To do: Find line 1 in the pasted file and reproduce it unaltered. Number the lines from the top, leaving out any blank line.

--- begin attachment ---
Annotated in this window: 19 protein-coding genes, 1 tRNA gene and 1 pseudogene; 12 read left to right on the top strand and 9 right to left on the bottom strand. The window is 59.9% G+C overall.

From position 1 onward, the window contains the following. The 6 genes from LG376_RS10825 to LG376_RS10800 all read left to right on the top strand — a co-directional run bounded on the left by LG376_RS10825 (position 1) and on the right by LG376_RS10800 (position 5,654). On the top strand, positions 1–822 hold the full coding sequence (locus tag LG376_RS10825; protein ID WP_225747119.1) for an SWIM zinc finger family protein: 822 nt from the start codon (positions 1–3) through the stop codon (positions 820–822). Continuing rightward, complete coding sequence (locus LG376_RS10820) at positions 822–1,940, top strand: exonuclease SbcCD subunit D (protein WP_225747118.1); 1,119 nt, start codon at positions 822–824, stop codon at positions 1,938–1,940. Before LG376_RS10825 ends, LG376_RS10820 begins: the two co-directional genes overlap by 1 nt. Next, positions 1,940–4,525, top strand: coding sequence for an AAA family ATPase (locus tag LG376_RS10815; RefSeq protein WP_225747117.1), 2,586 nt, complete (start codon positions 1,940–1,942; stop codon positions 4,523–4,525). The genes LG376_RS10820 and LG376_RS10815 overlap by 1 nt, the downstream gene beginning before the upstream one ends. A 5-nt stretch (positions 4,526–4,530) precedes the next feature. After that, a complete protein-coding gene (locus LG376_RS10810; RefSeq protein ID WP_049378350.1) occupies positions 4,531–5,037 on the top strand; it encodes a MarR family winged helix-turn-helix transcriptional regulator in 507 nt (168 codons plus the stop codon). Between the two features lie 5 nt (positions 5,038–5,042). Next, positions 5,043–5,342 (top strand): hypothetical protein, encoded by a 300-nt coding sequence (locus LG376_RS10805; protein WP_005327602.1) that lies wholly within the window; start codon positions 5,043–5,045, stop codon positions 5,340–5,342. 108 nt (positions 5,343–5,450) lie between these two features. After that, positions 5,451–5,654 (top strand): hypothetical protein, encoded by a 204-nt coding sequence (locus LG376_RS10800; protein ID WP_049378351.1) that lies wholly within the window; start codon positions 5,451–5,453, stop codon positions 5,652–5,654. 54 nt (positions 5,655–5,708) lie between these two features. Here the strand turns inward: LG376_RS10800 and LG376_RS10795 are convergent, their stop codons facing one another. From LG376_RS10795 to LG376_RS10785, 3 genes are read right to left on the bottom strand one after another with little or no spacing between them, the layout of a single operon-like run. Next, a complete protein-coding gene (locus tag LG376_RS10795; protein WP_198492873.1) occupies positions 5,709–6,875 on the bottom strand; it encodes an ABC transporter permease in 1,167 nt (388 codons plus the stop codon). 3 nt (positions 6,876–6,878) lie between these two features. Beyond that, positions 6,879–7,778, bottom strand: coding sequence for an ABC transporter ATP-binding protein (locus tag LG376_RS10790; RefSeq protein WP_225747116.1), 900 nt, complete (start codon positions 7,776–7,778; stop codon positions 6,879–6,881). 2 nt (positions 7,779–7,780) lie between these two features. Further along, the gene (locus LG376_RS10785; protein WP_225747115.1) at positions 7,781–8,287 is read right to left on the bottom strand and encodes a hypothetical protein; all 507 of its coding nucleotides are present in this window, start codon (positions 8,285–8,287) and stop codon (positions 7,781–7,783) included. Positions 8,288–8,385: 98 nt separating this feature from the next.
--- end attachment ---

Annotated in this window: 19 protein-coding genes, 1 tRNA gene and 1 pseudogene; 12 read left to right on the top strand and 9 right to left on the bottom strand. The window is 59.9% G+C overall.